Instructions for taking your Hair Tissue Mineral Analysis (HTMA)
Wash your hair and rinse well, leave to dry. Do not use any styling products before taking the sample. Ideally we want to have uncoloured hair, but it doesn't usually affect the sample, however it is best if you have washed your hair at least 6 times since dying your hair, or other treatments. The hair should be free of all gels, oils and hair creams prior to sample collection. See information below on medicated or anti dandruff shampoos. Please let me know if you have been using these prior to the test.
For those people environmentally and/or occupationally exposed to external contaminants (welding, mining etc.) special care should be taken to limit exposure to environmental toxins between washing the hair and collecting the sample.
Each sample should be taken in small portions from at least four or five different locations of the scalp. The recommended areas for collection are the nape of the neck, the crown (posterior vertex) and temples (posterior temporal regions)
Length of the sample
Cut the hair as close to the scalp as possible, cut small amounts of hair from the nape of the neck, and back of the head, as this reflects the most recent metabolic activity in the body. The length of the collected hair should not exceed 2.5 to 4 cm (1 - 1.5 inches). The part closest to the root should be retained and the excess discarded if the sample is longer than this. Note: The part closest to the scalp is reflective of the most recent metabolic activity. It is acceptable to have a sample shorter than 2.5 cm as the sample is weight dependent not length dependent. The amount of hair should completely cover the box on the back of the envelope.
The sample size is weight dependent. The weight required is 150 milligrams, which is approximately a heaped teaspoonful of hair, however you will find a purple piece of card in your pack which is a Hair Weight Scale card to ensure that the sample is of sufficient weight. Simply fold the sides of the card to the down position, place on a level surface and keep placing the hair in the box on the card until it touches the tabletop, like a seesaw.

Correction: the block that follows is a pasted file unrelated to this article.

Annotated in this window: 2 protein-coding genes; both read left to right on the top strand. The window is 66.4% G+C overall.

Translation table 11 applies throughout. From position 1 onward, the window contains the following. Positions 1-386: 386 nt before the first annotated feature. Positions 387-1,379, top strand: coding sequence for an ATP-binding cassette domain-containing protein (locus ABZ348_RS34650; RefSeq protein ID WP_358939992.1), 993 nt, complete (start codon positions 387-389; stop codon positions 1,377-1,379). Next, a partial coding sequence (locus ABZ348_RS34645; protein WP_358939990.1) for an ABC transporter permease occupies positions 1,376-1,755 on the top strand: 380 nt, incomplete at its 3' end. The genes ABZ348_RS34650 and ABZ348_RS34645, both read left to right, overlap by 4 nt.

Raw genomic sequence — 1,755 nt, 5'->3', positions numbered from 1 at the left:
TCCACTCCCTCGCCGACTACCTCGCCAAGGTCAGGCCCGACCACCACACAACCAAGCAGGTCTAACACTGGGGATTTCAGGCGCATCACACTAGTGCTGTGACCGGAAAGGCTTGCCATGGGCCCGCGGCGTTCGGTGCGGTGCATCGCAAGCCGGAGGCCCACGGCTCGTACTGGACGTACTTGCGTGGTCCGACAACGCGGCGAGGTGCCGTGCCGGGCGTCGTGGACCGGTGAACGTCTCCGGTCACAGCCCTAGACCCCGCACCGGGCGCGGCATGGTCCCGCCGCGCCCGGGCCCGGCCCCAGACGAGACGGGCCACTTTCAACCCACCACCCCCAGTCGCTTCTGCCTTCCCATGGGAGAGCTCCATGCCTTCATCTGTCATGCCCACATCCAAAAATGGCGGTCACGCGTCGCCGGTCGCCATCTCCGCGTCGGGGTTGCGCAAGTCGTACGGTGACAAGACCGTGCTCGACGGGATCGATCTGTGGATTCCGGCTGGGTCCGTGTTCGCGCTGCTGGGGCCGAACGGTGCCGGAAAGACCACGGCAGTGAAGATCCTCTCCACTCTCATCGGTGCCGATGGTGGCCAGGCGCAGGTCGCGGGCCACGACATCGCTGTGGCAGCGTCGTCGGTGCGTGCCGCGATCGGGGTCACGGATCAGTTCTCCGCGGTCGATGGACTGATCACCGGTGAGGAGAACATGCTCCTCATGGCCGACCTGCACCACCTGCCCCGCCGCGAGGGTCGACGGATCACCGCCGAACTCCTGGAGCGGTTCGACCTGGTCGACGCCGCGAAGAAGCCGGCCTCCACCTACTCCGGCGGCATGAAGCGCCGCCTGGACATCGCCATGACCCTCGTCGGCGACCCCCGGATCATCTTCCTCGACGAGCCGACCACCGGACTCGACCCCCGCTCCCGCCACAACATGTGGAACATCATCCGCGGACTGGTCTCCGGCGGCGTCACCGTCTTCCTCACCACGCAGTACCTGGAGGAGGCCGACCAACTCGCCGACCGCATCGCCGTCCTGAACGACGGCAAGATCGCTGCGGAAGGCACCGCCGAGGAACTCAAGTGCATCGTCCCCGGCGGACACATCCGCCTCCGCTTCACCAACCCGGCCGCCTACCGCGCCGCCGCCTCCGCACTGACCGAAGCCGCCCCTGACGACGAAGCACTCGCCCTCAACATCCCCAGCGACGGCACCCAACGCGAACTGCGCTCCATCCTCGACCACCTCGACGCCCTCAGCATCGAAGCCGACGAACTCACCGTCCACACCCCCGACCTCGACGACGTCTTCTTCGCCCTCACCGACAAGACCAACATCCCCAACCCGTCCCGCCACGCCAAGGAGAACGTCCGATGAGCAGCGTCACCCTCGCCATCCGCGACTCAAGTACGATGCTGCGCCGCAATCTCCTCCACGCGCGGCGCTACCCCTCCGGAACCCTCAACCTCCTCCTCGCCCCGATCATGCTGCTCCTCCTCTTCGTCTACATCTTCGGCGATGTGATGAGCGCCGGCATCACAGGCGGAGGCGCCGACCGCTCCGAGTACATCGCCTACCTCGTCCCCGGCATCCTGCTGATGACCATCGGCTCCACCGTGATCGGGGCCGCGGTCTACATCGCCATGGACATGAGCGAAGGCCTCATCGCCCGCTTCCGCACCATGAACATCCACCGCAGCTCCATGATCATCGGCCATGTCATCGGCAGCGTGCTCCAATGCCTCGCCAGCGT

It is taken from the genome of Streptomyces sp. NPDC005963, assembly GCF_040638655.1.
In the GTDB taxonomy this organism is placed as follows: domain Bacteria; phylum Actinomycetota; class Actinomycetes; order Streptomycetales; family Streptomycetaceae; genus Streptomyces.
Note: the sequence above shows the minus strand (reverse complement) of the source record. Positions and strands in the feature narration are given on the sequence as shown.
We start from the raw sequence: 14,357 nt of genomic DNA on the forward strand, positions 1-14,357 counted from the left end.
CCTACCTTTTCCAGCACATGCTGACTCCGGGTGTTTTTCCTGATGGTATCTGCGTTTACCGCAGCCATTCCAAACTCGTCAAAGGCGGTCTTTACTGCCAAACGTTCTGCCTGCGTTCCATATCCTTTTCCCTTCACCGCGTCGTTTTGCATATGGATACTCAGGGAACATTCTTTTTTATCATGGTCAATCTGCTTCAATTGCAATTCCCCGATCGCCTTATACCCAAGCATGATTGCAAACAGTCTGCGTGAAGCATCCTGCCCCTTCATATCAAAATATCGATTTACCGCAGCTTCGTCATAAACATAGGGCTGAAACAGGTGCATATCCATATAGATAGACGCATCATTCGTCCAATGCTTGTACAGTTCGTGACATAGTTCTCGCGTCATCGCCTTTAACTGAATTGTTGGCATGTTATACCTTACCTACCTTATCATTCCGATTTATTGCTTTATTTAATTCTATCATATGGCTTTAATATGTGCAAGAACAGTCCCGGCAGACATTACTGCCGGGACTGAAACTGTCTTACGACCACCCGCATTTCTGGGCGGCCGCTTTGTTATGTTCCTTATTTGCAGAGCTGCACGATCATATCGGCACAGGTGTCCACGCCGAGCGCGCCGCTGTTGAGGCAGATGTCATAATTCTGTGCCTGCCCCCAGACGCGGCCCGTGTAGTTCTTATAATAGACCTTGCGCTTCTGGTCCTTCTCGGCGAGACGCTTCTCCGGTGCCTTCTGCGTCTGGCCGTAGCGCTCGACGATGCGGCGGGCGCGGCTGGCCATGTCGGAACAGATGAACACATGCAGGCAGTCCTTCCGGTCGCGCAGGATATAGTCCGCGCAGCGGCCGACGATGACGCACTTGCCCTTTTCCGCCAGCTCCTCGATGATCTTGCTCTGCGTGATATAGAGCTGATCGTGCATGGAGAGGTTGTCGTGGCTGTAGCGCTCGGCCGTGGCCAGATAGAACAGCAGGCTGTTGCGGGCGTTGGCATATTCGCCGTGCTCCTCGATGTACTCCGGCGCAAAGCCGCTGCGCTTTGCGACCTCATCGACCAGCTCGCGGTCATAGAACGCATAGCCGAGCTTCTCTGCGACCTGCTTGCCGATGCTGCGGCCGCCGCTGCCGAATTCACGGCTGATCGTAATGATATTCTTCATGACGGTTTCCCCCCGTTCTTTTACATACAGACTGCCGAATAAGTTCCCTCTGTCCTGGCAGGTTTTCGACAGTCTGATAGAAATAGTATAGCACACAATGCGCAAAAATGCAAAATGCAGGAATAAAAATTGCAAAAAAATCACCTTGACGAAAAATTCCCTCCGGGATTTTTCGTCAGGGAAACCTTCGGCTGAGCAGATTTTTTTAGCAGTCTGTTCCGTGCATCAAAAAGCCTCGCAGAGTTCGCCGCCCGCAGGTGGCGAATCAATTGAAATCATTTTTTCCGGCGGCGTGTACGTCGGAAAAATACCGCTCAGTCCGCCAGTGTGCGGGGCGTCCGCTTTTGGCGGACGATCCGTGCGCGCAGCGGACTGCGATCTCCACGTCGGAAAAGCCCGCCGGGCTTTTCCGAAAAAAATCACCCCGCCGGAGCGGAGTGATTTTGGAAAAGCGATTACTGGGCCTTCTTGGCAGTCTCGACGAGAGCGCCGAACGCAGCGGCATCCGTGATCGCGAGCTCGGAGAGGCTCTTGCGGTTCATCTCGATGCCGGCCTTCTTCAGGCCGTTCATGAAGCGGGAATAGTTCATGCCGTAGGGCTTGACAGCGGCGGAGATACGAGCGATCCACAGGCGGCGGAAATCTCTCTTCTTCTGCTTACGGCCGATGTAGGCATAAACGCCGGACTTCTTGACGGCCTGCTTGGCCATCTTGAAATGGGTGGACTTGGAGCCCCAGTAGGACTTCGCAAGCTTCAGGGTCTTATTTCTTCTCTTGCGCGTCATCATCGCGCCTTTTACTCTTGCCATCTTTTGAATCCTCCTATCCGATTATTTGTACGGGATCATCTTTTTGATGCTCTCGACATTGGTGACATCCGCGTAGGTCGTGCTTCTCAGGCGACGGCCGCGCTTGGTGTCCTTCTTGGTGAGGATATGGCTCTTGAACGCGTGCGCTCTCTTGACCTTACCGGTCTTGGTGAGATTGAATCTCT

Packaging and Shipment of Hair Sample:
Once cut, the hair should be placed into the clean hair specimen envelope provided and sealed by the glue flap only. Do not be tempted to wrap the hair in anything at all as this may contaminate the sample. Just place it straight in the envelope and seal the envelope.
Please remember to complete the details on the front of the sample envelope. As an absolute minimum they will require your name, age, sex, and any diagnosed medical conditions. This information ensures the interpretative report is relevant to the person being tested. Then place the sample in the sample envelope, put in the prepaid envelope (UK only) and post off.
Hair is a stable sample and once cut will not deteriorate so there is no need for concern should the sample not be posted immediately. While you should post as soon as you can to get your results back quickly, the sample will be fine if you cannot for any reason send it off immediately. Results take up to 3 weeks and will be returned to me.
Taking a hair sample is very simple, but here is a VIDEO CLIP of how to take a hair sample
Associate Naturopath, Nutritional Therapist, Kinesiologist, Iridologist
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External Factors that may contribute to Sample Variations
Many dyes, such as vegetable dyes, do not appreciably alter the levels of the minerals and safe to use.
Some colouring agents, specifically black dyes may contain lead as lead acetate and, in these cases, the results will show a markedly elevated lead level. This may not be representative of the body’s lead content, however the Indian Journal of Medical Research reported that woman using lead based cosmetics and dyes showed increased urinary excretion of lead. Urinary lead content decreased when the products were discontinued.
Other dyes, such as vegetable dyes, do not appreciably alter the levels of the minerals and are much safer to use.
Medicated Shampoos may contribute to artificially elevated levels of some minerals especially selenium and zinc. Anti-dandruff shampoos and medicated shampoos, or shampoos or hair products containing zinc or selenium should be avoided for a couple of weeks prior to testing to avoid inaccurate reporting of these levels. Please also let me know if you have been using these previously.
Copper contamination can occur due to copper sulphate found in the water purification systems of some pools. Frequent swimmers in pools using these systems may show artificially high levels of copper in the hair.
Improper Sampling Tools
Scissors that are not high-grade stainless steel or plastic, or rusty may cause metal contamination of the hair sample. Mineral Check Ltd once linked a sample showing a very high iron level back to a rusty pair of scissors that had been used to take the sample
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